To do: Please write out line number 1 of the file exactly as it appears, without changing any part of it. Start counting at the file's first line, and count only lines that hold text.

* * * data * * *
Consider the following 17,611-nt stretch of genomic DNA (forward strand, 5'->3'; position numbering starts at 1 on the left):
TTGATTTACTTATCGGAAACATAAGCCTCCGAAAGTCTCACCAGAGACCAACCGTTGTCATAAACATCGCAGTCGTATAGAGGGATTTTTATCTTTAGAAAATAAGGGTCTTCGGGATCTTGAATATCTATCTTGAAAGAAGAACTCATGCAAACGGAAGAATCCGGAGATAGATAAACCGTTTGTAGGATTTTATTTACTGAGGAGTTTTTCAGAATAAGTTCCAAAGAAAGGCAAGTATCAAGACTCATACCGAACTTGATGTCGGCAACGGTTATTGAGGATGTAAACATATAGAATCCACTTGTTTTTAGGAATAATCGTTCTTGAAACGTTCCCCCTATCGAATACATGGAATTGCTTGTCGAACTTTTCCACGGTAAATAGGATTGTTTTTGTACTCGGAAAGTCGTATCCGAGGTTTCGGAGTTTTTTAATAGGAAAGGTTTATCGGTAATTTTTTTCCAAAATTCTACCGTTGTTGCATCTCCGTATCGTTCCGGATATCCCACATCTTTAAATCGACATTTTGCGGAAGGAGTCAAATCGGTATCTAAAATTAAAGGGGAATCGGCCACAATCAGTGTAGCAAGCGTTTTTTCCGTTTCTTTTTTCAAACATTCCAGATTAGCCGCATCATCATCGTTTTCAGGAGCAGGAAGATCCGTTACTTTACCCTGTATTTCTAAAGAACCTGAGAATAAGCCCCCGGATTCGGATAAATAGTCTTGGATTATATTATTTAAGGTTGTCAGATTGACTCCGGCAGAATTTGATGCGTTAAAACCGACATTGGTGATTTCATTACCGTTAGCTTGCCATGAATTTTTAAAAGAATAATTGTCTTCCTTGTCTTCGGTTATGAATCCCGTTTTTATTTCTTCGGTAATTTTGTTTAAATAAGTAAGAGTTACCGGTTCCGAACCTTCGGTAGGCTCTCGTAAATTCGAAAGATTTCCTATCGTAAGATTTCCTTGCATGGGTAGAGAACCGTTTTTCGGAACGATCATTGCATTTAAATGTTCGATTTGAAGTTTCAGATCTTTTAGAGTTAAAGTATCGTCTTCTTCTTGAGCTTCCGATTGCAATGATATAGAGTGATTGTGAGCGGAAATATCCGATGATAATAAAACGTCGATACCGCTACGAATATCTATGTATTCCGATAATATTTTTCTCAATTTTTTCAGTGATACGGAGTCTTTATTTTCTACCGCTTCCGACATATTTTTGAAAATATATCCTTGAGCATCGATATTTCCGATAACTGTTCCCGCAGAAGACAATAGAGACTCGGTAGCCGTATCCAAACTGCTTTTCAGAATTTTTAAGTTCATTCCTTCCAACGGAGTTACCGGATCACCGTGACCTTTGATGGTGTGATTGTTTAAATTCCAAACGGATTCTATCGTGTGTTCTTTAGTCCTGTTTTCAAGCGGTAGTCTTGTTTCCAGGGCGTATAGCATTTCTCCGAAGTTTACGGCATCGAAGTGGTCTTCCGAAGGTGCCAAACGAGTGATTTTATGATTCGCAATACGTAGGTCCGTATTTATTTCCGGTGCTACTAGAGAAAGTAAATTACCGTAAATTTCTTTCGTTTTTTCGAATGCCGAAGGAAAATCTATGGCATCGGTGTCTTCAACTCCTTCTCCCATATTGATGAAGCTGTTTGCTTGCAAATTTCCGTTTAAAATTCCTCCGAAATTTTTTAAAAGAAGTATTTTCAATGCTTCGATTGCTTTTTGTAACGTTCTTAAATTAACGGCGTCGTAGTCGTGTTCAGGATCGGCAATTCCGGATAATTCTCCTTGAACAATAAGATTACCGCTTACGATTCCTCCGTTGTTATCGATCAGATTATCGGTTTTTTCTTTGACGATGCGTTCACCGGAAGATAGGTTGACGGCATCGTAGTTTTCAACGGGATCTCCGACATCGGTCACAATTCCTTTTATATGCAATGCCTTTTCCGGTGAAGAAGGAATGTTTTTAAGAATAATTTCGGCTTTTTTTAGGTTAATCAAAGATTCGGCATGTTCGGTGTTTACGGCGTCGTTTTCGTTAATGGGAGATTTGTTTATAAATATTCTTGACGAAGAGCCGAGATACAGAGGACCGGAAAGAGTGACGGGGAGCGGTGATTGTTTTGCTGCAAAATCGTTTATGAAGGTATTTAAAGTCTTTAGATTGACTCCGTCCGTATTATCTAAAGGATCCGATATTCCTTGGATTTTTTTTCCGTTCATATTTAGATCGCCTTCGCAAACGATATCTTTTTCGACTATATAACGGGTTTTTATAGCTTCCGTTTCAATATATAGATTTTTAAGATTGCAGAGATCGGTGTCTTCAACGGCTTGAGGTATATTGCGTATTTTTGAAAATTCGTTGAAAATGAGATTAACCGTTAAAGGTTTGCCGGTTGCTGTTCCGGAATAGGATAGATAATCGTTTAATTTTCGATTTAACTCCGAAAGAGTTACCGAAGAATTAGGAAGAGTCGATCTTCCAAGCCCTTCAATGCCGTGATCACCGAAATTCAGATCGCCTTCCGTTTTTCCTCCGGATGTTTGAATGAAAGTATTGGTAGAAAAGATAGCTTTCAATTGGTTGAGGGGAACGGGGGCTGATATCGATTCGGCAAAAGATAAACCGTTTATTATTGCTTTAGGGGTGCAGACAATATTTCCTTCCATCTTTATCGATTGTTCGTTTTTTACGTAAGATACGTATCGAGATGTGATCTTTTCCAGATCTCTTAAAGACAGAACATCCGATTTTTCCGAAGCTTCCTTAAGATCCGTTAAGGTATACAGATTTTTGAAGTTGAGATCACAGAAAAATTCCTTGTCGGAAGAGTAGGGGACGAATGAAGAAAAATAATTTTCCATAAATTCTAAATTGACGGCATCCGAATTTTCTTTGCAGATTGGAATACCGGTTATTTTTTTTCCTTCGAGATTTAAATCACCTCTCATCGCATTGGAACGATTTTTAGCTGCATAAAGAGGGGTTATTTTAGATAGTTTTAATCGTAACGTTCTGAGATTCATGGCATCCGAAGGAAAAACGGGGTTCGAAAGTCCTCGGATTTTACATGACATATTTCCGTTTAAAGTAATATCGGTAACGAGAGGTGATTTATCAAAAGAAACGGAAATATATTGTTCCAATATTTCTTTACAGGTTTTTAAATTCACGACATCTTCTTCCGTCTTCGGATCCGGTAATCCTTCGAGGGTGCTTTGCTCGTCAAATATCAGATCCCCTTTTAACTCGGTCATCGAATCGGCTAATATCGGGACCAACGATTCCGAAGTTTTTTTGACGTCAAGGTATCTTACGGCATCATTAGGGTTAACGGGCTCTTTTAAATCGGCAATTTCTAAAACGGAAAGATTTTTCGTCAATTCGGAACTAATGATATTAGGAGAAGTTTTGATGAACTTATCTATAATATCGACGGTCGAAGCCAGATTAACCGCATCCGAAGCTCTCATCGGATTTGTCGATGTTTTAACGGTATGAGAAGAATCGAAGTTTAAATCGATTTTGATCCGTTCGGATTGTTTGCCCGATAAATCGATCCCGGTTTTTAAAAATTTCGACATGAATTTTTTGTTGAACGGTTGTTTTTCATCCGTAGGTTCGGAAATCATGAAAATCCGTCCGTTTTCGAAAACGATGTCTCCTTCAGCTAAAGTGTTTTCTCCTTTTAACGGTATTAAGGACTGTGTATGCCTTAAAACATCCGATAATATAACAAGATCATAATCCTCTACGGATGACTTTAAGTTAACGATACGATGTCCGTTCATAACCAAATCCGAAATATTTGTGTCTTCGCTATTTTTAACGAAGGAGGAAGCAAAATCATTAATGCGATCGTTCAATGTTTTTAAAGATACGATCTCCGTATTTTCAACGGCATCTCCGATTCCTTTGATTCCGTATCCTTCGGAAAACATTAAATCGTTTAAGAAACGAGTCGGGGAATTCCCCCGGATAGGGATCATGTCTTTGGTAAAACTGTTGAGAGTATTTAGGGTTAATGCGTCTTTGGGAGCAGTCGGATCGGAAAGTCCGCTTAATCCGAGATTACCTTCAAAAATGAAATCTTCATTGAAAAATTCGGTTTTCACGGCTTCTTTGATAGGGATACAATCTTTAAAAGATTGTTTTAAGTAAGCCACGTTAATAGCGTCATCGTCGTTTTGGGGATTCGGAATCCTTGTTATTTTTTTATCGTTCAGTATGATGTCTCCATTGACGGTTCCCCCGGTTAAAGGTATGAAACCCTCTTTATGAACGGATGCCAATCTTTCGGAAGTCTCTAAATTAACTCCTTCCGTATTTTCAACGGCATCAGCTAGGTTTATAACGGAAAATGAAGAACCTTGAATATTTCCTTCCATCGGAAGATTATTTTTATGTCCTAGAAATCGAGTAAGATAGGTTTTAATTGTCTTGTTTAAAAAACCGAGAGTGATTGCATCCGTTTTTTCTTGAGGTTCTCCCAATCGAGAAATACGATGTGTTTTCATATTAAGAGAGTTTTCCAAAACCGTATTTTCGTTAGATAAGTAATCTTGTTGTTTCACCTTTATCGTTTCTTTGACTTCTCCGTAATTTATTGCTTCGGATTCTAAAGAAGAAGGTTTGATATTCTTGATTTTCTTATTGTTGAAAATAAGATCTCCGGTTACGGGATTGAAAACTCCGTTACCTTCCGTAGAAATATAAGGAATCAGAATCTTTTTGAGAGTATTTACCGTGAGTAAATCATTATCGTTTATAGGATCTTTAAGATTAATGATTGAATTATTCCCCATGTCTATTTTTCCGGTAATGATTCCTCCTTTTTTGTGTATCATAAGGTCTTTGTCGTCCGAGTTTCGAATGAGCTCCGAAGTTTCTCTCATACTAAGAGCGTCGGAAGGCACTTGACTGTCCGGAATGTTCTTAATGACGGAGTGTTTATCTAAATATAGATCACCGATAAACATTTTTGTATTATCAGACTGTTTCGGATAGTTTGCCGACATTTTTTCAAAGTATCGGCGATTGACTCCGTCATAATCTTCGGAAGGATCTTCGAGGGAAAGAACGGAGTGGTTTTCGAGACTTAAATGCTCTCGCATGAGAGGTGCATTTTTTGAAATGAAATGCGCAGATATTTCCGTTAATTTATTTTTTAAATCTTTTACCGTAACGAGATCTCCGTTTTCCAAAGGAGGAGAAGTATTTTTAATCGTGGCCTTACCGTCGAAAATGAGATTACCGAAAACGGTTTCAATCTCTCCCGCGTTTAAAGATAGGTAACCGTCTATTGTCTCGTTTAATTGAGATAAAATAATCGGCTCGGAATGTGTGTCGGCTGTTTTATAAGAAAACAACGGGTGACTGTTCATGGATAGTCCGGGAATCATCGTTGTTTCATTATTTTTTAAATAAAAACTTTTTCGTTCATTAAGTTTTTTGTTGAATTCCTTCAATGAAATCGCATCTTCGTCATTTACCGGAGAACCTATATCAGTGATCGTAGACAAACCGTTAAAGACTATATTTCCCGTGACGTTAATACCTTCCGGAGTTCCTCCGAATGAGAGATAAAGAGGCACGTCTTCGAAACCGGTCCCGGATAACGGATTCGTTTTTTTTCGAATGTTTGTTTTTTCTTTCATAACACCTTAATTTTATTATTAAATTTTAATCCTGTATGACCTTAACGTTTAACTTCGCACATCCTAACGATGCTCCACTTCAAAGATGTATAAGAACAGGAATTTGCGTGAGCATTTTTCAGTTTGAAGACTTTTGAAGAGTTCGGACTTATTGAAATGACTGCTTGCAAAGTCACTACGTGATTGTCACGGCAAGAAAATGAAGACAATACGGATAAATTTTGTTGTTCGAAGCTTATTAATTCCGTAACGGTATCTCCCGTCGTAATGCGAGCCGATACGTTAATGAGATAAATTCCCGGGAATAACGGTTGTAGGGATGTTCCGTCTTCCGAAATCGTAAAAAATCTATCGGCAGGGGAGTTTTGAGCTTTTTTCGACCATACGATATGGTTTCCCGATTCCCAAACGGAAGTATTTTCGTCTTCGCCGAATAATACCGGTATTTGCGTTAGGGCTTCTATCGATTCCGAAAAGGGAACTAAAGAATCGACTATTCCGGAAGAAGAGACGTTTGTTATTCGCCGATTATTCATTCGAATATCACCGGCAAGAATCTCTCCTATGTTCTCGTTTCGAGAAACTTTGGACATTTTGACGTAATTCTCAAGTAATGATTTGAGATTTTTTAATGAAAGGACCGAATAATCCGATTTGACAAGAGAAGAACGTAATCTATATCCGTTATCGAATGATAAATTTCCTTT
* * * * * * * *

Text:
Consider the following 17,611-nt stretch of genomic DNA (forward strand, 5'->3'; position numbering starts at 1 on the left):